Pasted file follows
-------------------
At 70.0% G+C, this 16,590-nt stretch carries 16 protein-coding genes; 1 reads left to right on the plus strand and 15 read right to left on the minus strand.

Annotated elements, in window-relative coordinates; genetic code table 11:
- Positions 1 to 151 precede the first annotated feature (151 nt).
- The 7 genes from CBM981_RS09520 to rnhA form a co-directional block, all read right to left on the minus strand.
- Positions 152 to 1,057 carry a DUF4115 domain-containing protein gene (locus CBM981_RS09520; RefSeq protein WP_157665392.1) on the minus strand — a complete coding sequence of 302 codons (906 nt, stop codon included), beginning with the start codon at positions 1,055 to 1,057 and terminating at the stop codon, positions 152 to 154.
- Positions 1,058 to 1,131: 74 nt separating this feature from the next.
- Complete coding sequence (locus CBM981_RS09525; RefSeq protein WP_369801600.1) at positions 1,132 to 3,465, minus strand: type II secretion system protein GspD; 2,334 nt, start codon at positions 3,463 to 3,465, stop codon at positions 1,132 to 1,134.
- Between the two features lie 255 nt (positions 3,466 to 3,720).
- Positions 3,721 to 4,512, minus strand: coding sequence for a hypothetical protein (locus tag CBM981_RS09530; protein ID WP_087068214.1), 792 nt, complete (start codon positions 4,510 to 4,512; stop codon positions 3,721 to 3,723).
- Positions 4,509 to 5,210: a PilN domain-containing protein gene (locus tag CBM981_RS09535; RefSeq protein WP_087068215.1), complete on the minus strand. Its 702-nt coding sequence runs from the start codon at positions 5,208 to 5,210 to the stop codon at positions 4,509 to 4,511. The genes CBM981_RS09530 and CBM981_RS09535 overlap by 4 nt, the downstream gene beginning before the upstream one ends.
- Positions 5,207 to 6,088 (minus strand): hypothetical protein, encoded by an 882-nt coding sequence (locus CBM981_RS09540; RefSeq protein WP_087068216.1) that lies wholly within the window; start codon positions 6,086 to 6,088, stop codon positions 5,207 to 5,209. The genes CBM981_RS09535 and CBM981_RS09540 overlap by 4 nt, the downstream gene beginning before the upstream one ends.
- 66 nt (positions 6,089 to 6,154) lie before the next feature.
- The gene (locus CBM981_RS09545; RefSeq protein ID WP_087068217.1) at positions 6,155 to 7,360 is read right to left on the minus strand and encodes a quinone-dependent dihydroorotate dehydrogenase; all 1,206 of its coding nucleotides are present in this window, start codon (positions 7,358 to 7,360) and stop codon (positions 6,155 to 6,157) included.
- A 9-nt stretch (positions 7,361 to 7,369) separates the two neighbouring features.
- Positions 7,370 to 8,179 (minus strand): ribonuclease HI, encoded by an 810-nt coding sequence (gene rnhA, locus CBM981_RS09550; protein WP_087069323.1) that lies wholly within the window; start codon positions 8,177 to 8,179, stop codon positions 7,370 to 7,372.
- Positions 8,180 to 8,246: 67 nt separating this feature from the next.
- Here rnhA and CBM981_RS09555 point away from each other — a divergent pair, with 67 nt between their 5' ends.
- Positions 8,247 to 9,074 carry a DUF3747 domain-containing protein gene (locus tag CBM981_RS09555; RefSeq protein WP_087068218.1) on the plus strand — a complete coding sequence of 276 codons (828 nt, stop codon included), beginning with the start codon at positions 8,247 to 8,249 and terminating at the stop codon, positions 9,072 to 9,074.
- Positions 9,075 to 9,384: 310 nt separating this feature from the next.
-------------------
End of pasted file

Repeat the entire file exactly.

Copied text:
At 70.0% G+C, this 16,590-nt stretch carries 16 protein-coding genes; 1 reads left to right on the plus strand and 15 read right to left on the minus strand.

Annotated elements, in window-relative coordinates; genetic code table 11:
- Positions 1 to 151 precede the first annotated feature (151 nt).
- The 7 genes from CBM981_RS09520 to rnhA form a co-directional block, all read right to left on the minus strand.
- Positions 152 to 1,057 carry a DUF4115 domain-containing protein gene (locus CBM981_RS09520; RefSeq protein WP_157665392.1) on the minus strand — a complete coding sequence of 302 codons (906 nt, stop codon included), beginning with the start codon at positions 1,055 to 1,057 and terminating at the stop codon, positions 152 to 154.
- Positions 1,058 to 1,131: 74 nt separating this feature from the next.
- Complete coding sequence (locus CBM981_RS09525; RefSeq protein WP_369801600.1) at positions 1,132 to 3,465, minus strand: type II secretion system protein GspD; 2,334 nt, start codon at positions 3,463 to 3,465, stop codon at positions 1,132 to 1,134.
- Between the two features lie 255 nt (positions 3,466 to 3,720).
- Positions 3,721 to 4,512, minus strand: coding sequence for a hypothetical protein (locus tag CBM981_RS09530; protein ID WP_087068214.1), 792 nt, complete (start codon positions 4,510 to 4,512; stop codon positions 3,721 to 3,723).
- Positions 4,509 to 5,210: a PilN domain-containing protein gene (locus tag CBM981_RS09535; RefSeq protein WP_087068215.1), complete on the minus strand. Its 702-nt coding sequence runs from the start codon at positions 5,208 to 5,210 to the stop codon at positions 4,509 to 4,511. The genes CBM981_RS09530 and CBM981_RS09535 overlap by 4 nt, the downstream gene beginning before the upstream one ends.
- Positions 5,207 to 6,088 (minus strand): hypothetical protein, encoded by an 882-nt coding sequence (locus CBM981_RS09540; RefSeq protein WP_087068216.1) that lies wholly within the window; start codon positions 6,086 to 6,088, stop codon positions 5,207 to 5,209. The genes CBM981_RS09535 and CBM981_RS09540 overlap by 4 nt, the downstream gene beginning before the upstream one ends.
- 66 nt (positions 6,089 to 6,154) lie before the next feature.
- The gene (locus CBM981_RS09545; RefSeq protein ID WP_087068217.1) at positions 6,155 to 7,360 is read right to left on the minus strand and encodes a quinone-dependent dihydroorotate dehydrogenase; all 1,206 of its coding nucleotides are present in this window, start codon (positions 7,358 to 7,360) and stop codon (positions 6,155 to 6,157) included.
- A 9-nt stretch (positions 7,361 to 7,369) separates the two neighbouring features.
- Positions 7,370 to 8,179 (minus strand): ribonuclease HI, encoded by an 810-nt coding sequence (gene rnhA, locus CBM981_RS09550; protein WP_087069323.1) that lies wholly within the window; start codon positions 8,177 to 8,179, stop codon positions 7,370 to 7,372.
- Positions 8,180 to 8,246: 67 nt separating this feature from the next.
- Here rnhA and CBM981_RS09555 point away from each other — a divergent pair, with 67 nt between their 5' ends.
- Positions 8,247 to 9,074 carry a DUF3747 domain-containing protein gene (locus tag CBM981_RS09555; RefSeq protein WP_087068218.1) on the plus strand — a complete coding sequence of 276 codons (828 nt, stop codon included), beginning with the start codon at positions 8,247 to 8,249 and terminating at the stop codon, positions 9,072 to 9,074.
- Positions 9,075 to 9,384: 310 nt separating this feature from the next.